Accelerated Cyclic Electrochemical Technique
Accelerated methods for determining the efficacy of organic barrier coatings on metal surfaces have been of interest for many years. One of the first published techniques was the Rapid Electrochemical Assessment of Paint (REAP) developed by Martin Kendig et al. In that paper a method was developed to estimate the time-to-failure of a coated sample. The method involved both electrochemical methods and salt fog methods in the assessment.
More recently, a purely electrochemical method of making this assessment has been developed as a standard by ISO (International Organization of Standardization) and uses cathodic polarization of the sample as a stress mechanism to induce failure of the coated sample. The coating quality is assessed by Electrochemical Impedance Spectroscopy (EIS) after each polarization. The ISO standard is ISO 17463 in the Paints and Varnishes section called “Guidelines for the determination of anticorrosive properties of organic coatings by accelerated cyclic electrochemical technique (ACET)”. The exact procedure is as follows: an initial assessment of the coating is made by performing an electrochemical impedance spectroscopy (EIS) measurement at the open circuit potential (if no open circuit potential is measurable because of the barrier nature of the coating a measurement should be made at a fixed DC potential equal to the potential of the underlying metal in the electrolyte solution). After this the next step involves a cathodic polarization of the coated sample at -2 to - 4 V vs the saturated calomel reference electrode (SCE); the exact potential depends on the barrier nature of the coating; the better the coating the more negative the potential. A minimum potential of 1V more negative than the open circuit potential is recommended. The polarization lasts for between 20 and 60 minutes. Once the polarization is complete, the sample is allowed to relax (that is, no polarization of the surface) for a period of up to 3 hours in which the open circuit potential is measured. If the potential stabilizes prior to the end of the 3 hour period, the next phase is initiated involving measurement of the EIS spectrum again at the new open circuit potential. This sequence of 3 steps, polarization, relaxation and EIS measurement, is repeated up to 6 times.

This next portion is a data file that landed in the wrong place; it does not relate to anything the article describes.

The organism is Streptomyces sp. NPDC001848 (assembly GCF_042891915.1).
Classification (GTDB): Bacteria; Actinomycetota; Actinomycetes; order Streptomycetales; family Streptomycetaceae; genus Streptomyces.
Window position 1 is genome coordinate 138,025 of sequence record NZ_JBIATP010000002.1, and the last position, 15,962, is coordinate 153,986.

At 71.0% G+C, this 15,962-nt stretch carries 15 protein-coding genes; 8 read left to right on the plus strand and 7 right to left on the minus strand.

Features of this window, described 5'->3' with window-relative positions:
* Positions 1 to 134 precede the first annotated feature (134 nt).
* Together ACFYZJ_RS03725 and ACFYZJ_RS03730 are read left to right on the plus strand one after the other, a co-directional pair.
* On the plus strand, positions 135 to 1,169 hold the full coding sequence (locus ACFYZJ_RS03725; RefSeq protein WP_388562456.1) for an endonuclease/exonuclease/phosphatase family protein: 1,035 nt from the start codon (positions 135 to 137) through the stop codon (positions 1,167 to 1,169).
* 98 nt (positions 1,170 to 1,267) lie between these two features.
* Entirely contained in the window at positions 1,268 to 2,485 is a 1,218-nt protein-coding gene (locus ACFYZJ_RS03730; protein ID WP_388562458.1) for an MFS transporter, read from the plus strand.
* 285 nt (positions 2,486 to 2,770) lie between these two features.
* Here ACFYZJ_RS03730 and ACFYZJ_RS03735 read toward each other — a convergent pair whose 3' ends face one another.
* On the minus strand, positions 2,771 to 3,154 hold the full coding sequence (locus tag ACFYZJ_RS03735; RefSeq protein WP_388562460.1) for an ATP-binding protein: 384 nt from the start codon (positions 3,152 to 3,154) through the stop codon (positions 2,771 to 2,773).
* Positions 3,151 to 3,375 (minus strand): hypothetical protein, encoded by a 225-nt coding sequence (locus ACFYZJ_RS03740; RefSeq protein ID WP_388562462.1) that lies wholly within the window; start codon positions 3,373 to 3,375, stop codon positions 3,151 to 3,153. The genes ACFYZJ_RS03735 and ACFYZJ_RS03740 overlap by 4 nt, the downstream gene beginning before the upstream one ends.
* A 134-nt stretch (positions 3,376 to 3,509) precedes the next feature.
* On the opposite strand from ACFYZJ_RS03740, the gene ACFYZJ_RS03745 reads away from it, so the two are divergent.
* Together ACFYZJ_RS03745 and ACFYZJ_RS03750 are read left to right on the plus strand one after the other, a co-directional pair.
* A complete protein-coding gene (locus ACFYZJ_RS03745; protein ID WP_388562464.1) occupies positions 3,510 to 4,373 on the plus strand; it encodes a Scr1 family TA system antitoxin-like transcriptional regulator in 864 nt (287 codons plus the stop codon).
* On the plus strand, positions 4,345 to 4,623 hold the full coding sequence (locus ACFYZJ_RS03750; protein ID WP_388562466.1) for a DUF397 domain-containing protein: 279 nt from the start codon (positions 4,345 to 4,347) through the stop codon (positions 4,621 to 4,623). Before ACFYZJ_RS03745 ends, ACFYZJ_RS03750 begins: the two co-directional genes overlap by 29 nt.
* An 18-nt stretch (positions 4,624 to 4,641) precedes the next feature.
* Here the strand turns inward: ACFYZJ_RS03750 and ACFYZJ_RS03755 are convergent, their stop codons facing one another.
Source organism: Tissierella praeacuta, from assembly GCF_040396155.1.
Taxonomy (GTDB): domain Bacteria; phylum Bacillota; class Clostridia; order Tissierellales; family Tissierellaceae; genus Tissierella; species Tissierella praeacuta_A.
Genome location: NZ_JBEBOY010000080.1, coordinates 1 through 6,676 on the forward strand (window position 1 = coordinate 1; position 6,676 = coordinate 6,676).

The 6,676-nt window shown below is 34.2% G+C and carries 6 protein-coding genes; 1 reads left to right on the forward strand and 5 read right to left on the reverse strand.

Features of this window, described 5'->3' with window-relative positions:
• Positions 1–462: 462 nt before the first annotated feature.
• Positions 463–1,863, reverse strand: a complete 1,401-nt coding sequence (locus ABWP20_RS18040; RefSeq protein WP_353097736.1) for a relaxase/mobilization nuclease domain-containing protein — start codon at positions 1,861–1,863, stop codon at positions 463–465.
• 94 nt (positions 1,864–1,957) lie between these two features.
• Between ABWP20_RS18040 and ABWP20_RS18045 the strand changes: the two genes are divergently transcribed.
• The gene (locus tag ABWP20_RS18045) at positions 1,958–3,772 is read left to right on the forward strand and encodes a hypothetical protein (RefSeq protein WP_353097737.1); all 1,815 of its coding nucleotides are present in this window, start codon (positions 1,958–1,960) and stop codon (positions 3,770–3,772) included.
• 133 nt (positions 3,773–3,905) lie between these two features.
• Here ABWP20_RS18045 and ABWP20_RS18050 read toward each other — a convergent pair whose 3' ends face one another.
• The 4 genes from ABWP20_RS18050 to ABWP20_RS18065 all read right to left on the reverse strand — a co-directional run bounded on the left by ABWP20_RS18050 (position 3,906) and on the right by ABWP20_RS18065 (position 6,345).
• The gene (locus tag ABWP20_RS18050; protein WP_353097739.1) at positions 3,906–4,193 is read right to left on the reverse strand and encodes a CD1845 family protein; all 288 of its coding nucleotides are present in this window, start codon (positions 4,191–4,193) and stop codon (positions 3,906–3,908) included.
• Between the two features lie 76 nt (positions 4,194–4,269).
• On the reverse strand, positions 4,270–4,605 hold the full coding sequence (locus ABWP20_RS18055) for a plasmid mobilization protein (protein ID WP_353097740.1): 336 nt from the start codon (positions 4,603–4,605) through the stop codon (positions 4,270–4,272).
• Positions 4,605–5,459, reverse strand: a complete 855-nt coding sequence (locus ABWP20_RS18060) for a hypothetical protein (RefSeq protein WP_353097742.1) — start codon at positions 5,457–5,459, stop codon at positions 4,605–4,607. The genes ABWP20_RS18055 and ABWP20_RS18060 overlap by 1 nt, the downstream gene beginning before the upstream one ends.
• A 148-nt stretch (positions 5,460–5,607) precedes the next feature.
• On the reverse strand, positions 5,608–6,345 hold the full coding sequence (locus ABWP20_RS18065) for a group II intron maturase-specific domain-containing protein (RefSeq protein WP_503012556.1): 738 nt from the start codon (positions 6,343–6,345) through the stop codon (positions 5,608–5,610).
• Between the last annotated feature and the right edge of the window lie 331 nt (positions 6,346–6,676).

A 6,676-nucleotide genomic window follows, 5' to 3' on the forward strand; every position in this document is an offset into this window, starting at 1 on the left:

Implementation in the Gamry Framework
Impedance measurements on barrier coatings are some of the most difficult to make because of the high impedances that are measured which require a potentiostat with the capability to measure very small currents. The Gamry Reference 620 potentiostat
is one of the most sensitive commercially available potentiostats which can measure currents in the femtoamp range (10-15
A) and below. This level of current equates to impedances of up to 1 Teraohm at low frequency. The potentiostat has an effective resolution of up to 22 bits after offsetting the DC current level and multiplying the resultant signal (Gain) up to 100 times.
The ACET technique can be performed without user interaction by use of the Gamry Sequence Wizard. Three individual experimental steps are combined in conjunction with a loop function to build the sequence. The steps that to be used are potentiostatic EIS, potentiostatic and open circuit potential.
Figure 1: The Sequence for the ACET Measurement
The operation of the sequence is as follows: the open circuit potential is measured until a stable value is reached. Once this stable value is reached, the impedance spectrum of the initial condition of the coated sample is measured. Now the sequence enters the loop of measurements that will be repeated 6 times. The potentiostatic application of the stress voltage is the first step, followed by the measurement of the open circuit potential during the relaxation of the film and the final step is the remeasurement of the impedance spectrum.
The test cell was based on the Gamry Paint Test Cell (PTC1) with a coated metal coupon as the sample electrode and a Portholes mask attached to the surface to restrict the exposed area. An area of 10 cm2 was exposed. The reference electrode was a silver/silver chloride reference electrode and the counter electrode was a graphite rod. The whole sample and cell setup was placed inside a grounded Vistashield Faraday cage to shield the cell from external electrical influences. The test solution was a 3.5% solution of sodium chloride solution in deionized water as prescribed by the standard.
Figure 2. The Test Cell Setup – Gamry’s PTC1 cell kit.
Figure 3. The six potentiostatic scans overlaid on top of each other.
The results of the potentiostatic scans show that successive application of the cathodic potential has an effect on the coating. The cathodic potential chosen for these experiments was -4 V vs (Ag/AgCl) and was applied for 1200 secs. (20 mins.). Each subsequent application shows a negative current of an increasing magnitude indicating that the coating is breaking down, allowing more current to pass. Figure 4 shows the relaxation behavior of the coatings after each potential application.
Figure 4. Open Circuit Potential of 6 Experiments
At the end of each Open Circuit Measurement, the impedance spectrum of the coating was measured. The applied potential for each measurement was the final measured potential from the open circuit measurement. Figure 5 shows the overlaid impedance spectra for the 6 impedance measurements. A small decrease in the low frequency plateau region for the subsequent spectra shows that the cathodic application of the potential caused a degradation of the coating (as shown by the arrow).
Figure 5: Impedance Results for the 6 tests.
The Gamry Reference 620 potentiostat combined with the Gamry Sequence Wizard were successfully used to implement the Accelerated Cyclic Electrochemical Technique.
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